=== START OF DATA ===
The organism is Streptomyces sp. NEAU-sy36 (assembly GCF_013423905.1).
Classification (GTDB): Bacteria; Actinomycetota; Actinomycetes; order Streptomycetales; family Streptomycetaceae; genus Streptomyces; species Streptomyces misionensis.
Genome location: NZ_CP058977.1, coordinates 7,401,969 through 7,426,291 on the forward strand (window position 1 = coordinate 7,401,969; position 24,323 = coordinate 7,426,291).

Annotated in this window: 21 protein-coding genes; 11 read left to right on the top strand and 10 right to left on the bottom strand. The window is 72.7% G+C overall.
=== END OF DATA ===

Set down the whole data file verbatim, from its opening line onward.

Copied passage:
The organism is Streptomyces sp. NEAU-sy36 (assembly GCF_013423905.1).
Classification (GTDB): Bacteria; Actinomycetota; Actinomycetes; order Streptomycetales; family Streptomycetaceae; genus Streptomyces; species Streptomyces misionensis.
Genome location: NZ_CP058977.1, coordinates 7,401,969 through 7,426,291 on the forward strand (window position 1 = coordinate 7,401,969; position 24,323 = coordinate 7,426,291).

Annotated in this window: 21 protein-coding genes; 11 read left to right on the top strand and 10 right to left on the bottom strand. The window is 72.7% G+C overall.